Hand machined mechanical pencils

1000x Capacitive High Voltage Probe (16/02/12)

I accept no responsibilty for any damage to equipment caused by following the design shown on this page! If you build it and connect it to your fancy oscilloscope, you do so at your own risk.

Measuring high voltages is tricky, and measuring high-voltage pulses even more so. While a resistive divider may be suitable for DC and low-frequency use, it requires very careful design if it's to be used at high frequencies and with fast pulses. One of the main reasons is the parasitic capacitance of the divider resistors - at high frequencies, the impedance of the parasitic capacitance of the resistor can actually be comparable to the resistance, making measurements inaccurate. Fortunately, instead of a resistive divider, it's possible to build a purely capacitive divider which will work properly from a few kHz to several hundred MHz.

The four papers linked below give good examples of different styles of capacitive dividers. My design is loosely based on them. Note that some of the papers use an additional resistive divider - I have omitted this, partly because I don't fully understand its function.

Here is a PDF drawing of my design. The "upper" (small) capacitor of the divider is formed between the high-voltage input probe, a piece of M3 threaded rod, and a short length of 9mm ID brass tubing (which I've called the "intermediate electrode"). A piece of turned PVC forms the dielectric insulator and the body of the probe. The capacitance can be adjusted from about 0.7pF to 1.7pF simply by screwing the threaded rod out & in.

The "bottom" (large) capacitor is about 1.2nF and is formed from a stack of twelve 100pF chip capacitors soldered in parallel. These are NP0 dielectric (zero temperature coefficient), to avoid any effects that ambient temperature might have. I went for several small capacitors in parallel, rather than one big one, because this will reduce the parasitic inductance.

The output terminal, a BNC socket mounted in a brass bushing, is connected across the 1.2nF capacitor. A piece of 15mm copper pipe provides a screened housing for the divider assembly, and is attached to the rear of the PVC body with a brass flange. Note that, in addition to the ground wire coming from the BNC connector, I also have an additional ground connection to a strip of copper foil which passes under the brass flange and is attached with a solder tag to the outside. There's no real reason for this, I just felt that it would provide another conduction path and possible lower parasitic inductance.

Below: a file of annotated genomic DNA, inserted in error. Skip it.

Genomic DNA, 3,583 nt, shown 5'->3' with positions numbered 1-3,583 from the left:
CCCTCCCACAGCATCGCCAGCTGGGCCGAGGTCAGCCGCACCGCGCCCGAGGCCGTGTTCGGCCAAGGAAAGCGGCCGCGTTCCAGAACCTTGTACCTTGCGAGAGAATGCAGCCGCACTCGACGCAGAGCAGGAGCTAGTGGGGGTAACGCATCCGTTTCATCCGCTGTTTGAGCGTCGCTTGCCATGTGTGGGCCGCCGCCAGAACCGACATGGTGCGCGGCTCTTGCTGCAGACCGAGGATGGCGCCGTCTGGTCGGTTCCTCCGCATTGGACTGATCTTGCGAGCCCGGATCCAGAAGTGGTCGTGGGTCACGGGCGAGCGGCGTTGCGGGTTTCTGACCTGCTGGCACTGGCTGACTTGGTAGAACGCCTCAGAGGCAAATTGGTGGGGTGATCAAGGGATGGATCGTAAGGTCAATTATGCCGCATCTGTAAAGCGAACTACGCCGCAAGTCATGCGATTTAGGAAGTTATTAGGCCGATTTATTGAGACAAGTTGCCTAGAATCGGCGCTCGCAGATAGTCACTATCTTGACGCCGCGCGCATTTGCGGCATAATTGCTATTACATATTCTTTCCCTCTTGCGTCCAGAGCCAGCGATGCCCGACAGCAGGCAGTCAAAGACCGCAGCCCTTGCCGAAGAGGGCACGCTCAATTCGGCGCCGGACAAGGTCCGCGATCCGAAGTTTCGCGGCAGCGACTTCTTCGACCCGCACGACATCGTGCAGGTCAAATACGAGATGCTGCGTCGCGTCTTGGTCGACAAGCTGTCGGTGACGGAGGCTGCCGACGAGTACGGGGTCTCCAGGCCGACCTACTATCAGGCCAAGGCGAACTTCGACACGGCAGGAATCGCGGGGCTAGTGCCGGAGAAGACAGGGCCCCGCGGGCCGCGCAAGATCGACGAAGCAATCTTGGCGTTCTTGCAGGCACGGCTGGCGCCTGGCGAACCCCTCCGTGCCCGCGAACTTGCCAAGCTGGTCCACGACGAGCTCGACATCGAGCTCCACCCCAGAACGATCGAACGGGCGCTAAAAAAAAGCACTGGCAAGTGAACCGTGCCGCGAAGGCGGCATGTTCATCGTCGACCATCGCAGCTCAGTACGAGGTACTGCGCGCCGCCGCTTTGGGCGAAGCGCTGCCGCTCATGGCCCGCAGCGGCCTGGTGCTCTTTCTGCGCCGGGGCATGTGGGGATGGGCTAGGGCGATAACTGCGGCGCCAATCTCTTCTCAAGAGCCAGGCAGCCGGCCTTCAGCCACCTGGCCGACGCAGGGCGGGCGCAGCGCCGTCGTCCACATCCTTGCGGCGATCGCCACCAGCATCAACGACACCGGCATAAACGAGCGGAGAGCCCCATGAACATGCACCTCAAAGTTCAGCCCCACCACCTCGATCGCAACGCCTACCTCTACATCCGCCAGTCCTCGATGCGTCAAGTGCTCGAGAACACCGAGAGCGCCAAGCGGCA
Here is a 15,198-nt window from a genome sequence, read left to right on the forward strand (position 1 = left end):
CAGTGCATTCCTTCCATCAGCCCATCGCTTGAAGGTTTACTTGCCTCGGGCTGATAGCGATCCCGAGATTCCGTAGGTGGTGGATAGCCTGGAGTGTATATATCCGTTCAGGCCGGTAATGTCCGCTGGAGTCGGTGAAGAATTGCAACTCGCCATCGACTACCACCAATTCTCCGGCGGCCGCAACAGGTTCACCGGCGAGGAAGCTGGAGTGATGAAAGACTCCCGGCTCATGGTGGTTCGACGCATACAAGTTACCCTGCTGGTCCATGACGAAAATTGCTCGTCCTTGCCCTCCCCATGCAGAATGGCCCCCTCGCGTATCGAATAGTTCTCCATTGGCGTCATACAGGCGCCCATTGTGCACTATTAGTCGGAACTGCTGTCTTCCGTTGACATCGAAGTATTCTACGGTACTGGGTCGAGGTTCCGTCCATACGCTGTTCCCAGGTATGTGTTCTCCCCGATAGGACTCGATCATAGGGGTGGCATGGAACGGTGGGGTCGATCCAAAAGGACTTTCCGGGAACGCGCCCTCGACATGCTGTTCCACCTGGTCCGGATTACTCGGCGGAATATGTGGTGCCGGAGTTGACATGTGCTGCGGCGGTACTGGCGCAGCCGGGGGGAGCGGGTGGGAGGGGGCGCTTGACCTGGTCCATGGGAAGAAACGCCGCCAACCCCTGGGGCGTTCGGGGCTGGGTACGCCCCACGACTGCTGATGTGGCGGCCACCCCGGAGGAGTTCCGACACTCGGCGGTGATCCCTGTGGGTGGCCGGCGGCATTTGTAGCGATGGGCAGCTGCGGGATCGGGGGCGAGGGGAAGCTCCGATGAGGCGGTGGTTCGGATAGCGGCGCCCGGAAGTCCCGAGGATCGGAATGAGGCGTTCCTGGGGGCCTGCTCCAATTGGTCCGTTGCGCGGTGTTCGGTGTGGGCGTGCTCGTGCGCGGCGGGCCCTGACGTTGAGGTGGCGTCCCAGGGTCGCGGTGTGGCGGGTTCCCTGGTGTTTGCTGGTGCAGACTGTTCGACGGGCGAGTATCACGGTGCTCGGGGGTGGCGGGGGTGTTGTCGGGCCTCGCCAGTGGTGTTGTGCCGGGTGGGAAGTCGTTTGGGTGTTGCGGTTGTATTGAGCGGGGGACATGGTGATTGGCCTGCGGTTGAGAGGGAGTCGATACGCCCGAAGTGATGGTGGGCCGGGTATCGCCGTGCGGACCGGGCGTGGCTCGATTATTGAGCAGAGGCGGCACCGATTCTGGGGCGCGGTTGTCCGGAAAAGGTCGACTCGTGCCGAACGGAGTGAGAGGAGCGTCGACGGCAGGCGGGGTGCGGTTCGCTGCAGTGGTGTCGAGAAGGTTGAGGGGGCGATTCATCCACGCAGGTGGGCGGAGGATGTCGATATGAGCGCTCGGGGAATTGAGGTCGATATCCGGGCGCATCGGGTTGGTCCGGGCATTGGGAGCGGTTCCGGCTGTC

The probe is connected directly to the scope input with a 1m length of RG58 cable. The capacitance of the cable (110pF) and the scope input (13pF) add slightly to the lower capacitor of the divider. The 1MΩ input impedance of the scope, along with the 1.2nF lower capacitor of the divider, determines the lower frequency limit of the probe. In practice, it's about 400Hz.

I calibrated the probe by measuring a 40Vp-p 1MHz sinewave signal and adjusting the threaded rod until it produced close to 1000x division. I then checked its ability to record pulses by measuring the output of a small pulse transformer both with the 1000x probe and a normal 10x scope probe. As you can see, there is pretty good agreement between the traces. There is a bit of ringing when the voltage drops rapidly (I think I was running a little neon bulb or several with the pulse transformer output, so this is probably the bulb triggering), probably caused by the inductance of the RG58 cable, but it's not really a problem.

A reader recently pointed me to this document which describes a similar ringing phenomenon, caused by improper termination of the cable.

Original BNC socket

Turned down to a smooth outer diameter

PVC body - intermediate electrode is placed over the protrusion

Hole for high-voltage probe (M3 threaded rod)

Intermediate electrode, covered in heatshrink

Intermediate electrode in place

BNC output connector

Mounted inside brass bushing with ground wire

Housing made from 15mm copper pipe

Bottom flange - note groove for additional ground connection

Additional ground connection made with copper foil

Easiest way of soldering lots of SMD caps in parallel

All connections made

Housing attached

The copper strip is folded up...

...and soldered to a tag screwed to the flange

External ground connection is made to another tag on the flange

Completed probe

Pulse response of probe - note some ringing at the end, but otherwise very good.